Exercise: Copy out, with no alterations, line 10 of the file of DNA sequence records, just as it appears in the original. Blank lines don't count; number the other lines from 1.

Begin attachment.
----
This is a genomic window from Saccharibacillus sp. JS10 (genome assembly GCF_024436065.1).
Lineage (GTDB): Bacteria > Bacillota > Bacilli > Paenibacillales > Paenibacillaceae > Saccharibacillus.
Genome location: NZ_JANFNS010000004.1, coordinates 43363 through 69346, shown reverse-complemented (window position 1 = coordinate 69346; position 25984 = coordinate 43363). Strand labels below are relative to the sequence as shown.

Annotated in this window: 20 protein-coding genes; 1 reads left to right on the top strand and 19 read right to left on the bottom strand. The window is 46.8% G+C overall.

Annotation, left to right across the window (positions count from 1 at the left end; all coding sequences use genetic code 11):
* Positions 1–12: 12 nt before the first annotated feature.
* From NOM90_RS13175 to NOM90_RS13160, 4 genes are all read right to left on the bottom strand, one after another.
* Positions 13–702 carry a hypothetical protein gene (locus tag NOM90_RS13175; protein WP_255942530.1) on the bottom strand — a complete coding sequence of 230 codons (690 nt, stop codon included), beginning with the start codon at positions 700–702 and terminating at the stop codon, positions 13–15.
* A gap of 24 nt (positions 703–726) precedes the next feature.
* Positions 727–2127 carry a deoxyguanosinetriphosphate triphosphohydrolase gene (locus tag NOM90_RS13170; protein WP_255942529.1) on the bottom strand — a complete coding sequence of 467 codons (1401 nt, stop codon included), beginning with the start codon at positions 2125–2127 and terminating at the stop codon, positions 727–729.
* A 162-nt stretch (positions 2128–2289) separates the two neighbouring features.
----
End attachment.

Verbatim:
* Positions 727–2127 carry a deoxyguanosinetriphosphate triphosphohydrolase gene (locus tag NOM90_RS13170; protein WP_255942529.1) on the bottom strand — a complete coding sequence of 467 codons (1401 nt, stop codon included), beginning with the start codon at positions 2125–2127 and terminating at the stop codon, positions 727–729.